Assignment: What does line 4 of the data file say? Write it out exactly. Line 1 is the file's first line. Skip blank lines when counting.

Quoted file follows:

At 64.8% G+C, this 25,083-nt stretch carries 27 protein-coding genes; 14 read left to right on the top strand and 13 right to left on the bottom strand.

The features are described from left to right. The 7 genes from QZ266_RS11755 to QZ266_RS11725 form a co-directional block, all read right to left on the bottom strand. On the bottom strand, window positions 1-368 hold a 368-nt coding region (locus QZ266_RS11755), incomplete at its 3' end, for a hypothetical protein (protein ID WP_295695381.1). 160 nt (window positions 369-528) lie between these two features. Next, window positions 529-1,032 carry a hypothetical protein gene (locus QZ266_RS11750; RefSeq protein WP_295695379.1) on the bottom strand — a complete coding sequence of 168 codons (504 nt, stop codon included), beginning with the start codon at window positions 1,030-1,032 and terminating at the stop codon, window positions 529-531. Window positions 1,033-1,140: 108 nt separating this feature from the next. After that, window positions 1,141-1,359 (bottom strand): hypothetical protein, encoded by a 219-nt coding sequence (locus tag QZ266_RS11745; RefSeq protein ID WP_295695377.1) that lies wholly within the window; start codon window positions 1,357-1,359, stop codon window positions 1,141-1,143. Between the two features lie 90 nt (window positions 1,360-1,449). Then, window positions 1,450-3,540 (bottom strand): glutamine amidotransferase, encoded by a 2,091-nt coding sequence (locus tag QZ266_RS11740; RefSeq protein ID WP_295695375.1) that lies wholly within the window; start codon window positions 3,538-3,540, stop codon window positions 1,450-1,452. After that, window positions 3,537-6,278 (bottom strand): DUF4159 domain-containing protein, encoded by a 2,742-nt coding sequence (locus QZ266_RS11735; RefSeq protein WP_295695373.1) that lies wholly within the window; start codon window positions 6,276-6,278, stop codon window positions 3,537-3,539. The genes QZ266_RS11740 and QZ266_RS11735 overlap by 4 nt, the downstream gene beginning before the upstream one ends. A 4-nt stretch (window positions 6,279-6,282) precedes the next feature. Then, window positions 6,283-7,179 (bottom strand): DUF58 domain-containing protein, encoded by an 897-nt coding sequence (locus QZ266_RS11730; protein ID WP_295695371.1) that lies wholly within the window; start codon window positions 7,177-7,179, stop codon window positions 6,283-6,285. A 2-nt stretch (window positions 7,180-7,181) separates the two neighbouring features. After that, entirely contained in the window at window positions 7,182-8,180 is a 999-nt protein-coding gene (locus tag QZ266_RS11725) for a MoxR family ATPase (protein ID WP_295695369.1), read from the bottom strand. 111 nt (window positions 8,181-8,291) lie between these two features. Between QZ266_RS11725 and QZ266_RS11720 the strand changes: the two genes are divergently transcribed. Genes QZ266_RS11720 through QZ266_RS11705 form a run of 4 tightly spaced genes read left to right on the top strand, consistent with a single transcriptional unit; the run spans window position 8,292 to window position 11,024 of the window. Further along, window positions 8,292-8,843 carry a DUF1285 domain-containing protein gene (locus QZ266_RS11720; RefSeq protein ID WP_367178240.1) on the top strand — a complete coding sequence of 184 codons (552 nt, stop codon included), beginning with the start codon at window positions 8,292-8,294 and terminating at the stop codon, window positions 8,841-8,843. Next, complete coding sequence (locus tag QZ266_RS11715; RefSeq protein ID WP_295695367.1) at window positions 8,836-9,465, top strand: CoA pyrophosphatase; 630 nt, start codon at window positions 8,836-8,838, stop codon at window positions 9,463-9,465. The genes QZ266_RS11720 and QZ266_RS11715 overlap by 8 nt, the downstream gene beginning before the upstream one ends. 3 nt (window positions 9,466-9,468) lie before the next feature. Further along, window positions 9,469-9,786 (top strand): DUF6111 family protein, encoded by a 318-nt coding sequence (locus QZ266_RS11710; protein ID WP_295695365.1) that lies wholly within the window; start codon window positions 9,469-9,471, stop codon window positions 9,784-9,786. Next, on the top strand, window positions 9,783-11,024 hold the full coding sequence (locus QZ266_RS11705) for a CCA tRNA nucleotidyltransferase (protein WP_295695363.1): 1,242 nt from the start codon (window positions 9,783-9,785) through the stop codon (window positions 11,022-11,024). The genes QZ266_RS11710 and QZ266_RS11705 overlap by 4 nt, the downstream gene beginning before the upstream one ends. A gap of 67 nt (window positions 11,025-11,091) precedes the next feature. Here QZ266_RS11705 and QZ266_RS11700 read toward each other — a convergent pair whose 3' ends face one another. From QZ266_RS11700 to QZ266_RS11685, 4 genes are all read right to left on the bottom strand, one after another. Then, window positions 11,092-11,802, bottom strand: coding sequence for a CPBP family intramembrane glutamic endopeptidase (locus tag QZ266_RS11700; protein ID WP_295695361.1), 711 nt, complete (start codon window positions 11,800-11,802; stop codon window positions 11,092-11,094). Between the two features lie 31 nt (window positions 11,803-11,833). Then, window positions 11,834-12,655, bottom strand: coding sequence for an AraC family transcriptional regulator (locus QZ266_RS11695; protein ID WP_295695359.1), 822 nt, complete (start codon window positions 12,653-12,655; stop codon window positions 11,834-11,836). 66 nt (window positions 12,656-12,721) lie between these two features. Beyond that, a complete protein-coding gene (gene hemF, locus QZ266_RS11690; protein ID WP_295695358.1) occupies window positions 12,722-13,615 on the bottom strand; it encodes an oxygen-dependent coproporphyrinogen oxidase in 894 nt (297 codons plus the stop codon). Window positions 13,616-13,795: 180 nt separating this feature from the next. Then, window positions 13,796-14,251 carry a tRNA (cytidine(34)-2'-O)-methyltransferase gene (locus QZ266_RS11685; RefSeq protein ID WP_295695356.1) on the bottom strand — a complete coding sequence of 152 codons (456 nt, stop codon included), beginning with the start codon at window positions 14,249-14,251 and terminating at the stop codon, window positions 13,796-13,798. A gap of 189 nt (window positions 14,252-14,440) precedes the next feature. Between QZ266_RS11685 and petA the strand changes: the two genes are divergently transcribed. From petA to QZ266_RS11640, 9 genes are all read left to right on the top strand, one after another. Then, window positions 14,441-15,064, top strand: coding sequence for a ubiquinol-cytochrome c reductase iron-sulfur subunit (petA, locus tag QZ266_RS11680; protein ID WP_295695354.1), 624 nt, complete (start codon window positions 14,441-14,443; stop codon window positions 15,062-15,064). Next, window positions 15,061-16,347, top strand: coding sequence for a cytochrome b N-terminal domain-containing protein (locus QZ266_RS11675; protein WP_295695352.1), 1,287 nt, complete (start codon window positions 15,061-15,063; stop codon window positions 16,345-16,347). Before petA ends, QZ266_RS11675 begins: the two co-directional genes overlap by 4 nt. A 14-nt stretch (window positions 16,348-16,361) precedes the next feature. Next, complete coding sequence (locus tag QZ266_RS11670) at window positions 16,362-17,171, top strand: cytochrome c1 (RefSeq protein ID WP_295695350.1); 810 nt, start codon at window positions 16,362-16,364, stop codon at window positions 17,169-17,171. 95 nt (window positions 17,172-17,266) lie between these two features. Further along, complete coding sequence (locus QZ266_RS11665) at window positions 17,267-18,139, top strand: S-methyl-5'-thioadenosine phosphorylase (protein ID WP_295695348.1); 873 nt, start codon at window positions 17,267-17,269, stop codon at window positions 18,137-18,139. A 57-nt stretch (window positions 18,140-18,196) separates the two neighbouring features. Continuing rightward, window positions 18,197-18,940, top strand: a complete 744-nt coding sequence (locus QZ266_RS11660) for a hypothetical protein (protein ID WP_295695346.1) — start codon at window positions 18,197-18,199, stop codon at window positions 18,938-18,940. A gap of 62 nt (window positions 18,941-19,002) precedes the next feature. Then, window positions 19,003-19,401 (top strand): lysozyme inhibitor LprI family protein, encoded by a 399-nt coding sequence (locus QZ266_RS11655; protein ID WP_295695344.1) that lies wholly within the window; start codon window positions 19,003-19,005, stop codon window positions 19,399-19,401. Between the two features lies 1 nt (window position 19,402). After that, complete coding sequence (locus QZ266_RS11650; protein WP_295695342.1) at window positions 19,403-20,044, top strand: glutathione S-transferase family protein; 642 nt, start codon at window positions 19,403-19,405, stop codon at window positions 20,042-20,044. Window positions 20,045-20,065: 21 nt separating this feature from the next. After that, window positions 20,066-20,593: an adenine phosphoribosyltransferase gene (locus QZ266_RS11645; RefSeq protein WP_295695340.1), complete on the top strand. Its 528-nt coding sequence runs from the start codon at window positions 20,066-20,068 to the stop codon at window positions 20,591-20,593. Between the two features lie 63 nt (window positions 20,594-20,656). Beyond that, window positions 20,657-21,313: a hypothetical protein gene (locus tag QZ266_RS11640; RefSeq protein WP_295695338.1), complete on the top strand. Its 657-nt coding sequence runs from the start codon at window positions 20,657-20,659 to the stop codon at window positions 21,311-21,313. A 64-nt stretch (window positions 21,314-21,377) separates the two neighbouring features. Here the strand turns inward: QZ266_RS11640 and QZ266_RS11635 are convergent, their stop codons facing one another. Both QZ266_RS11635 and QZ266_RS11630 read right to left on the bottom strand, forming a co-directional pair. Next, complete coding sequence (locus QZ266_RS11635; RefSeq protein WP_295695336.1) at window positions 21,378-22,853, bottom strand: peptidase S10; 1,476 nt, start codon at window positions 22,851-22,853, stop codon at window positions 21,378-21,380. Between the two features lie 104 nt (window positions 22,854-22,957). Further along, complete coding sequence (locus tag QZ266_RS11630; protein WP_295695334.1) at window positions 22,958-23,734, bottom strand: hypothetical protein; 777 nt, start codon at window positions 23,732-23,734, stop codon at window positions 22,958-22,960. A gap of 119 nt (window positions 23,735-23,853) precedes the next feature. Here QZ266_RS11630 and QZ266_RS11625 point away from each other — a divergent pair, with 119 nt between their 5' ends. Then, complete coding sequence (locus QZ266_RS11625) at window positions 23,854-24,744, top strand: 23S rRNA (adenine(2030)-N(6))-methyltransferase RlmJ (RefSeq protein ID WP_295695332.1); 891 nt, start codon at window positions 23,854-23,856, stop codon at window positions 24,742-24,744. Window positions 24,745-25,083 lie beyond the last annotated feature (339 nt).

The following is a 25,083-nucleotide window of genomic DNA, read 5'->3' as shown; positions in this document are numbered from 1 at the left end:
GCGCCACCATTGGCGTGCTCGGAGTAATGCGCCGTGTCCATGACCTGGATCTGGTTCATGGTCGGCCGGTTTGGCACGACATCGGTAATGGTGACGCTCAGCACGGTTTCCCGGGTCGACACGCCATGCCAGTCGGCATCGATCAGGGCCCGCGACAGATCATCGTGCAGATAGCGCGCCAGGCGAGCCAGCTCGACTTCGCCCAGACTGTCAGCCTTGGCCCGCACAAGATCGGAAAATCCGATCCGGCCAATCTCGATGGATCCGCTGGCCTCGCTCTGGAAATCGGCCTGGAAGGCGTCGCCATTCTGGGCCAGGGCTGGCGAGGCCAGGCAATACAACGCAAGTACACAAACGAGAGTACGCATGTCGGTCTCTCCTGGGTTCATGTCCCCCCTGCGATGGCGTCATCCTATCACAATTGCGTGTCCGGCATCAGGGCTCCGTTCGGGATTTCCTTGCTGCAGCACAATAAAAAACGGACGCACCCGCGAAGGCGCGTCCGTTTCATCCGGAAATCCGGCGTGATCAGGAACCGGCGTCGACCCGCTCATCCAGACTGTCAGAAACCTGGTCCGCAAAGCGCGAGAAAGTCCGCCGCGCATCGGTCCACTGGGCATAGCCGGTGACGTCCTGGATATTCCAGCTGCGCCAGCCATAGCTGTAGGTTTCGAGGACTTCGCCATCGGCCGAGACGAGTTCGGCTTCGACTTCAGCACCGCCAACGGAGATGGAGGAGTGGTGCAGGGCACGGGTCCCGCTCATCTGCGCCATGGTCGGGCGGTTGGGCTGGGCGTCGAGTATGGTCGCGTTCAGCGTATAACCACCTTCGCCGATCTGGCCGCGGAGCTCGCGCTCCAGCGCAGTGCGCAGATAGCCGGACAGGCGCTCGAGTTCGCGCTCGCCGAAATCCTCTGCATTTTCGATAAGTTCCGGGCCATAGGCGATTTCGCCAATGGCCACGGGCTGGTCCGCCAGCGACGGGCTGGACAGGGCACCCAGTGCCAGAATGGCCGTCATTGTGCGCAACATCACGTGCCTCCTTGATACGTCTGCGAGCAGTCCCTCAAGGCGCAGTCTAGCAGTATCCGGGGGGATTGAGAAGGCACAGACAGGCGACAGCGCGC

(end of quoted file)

GCGCCACCATTGGCGTGCTCGGAGTAATGCGCCGTGTCCATGACCTGGATCTGGTTCATGGTCGGCCGGTTTGGCACGACATCGGTAATGGTGACGCTCAGCACGGTTTCCCGGGTCGACACGCCATGCCAGTCGGCATCGATCAGGGCCCGCGACAGATCATCGTGCAGATAGCGCGCCAGGCGAGCCAGCTCGACTTCGCCCAGACTGTCAGCCTTGGCCCGCACAAGATCGGAAAATCCGATCCGGCCAATCTCGATGGATCCGCTGGCCTCGCTCTGGAAATCGGCCTGGAAGGCGTCGCCATTCTGGGCCAGGGCTGGCGAGGCCAGGCAATACAACGCAAGTACACAAACGAGAGTACGCATGTCGGTCTCTCCTGGGTTCATGTCCCCCCTGCGATGGCGTCATCCTATCACAATTGCGTGTCCGGCATCAGGGCTCCGTTCGGGATTTCCTTGCTGCAGCACAATAAAAAACGGACGCACCCGCGAAGGCGCGTCCGTTTCATCCGGAAATCCGGCGTGATCAGGAACCGGCGTCGACCCGCTCATCCAGACTGTCAGAAACCTGGTCCGCAAAGCGCGAGAAAGTCCGCCGCGCATCGGTCCACTGGGCATAGCCGGTGACGTCCTGGATATTCCAGCTGCGCCAGCCATAGCTGTAGGTTTCGAGGACTTCGCCATCGGCCGAGACGAGTTCGGCTTCGACTTCAGCACCGCCAACGGAGATGGAGGAGTGGTGCAGGGCACGGGTCCCGCTCATCTGCGCCATGGTCGGGCGGTTGGGCTGGGCGTCGAGTATGGTCGCGTTCAGCGTATAACCACCTTCGCCGATCTGGCCGCGGAGCTCGCGCTCCAGCGCAGTGCGCAGATAGCCGGACAGGCGCTCGAGTTCGCGCTCGCCGAAATCCTCTGCATTTTCGATAAGTTCCGGGCCATAGGCGATTTCGCCAATGGCCACGGGCTGGTCCGCCAGCGACGGGCTGGACAGGGCACCCAGTGCCAGAATGGCCGTCATTGTGCGCAACATCACGTGCCTCCTTGATACGTCTGCGAGCAGTCCCTCAAGGCGCAGTCTAGCAGTATCCGGGGGGATTGAGAAGGCACAGACAGGCGACAGCGCGC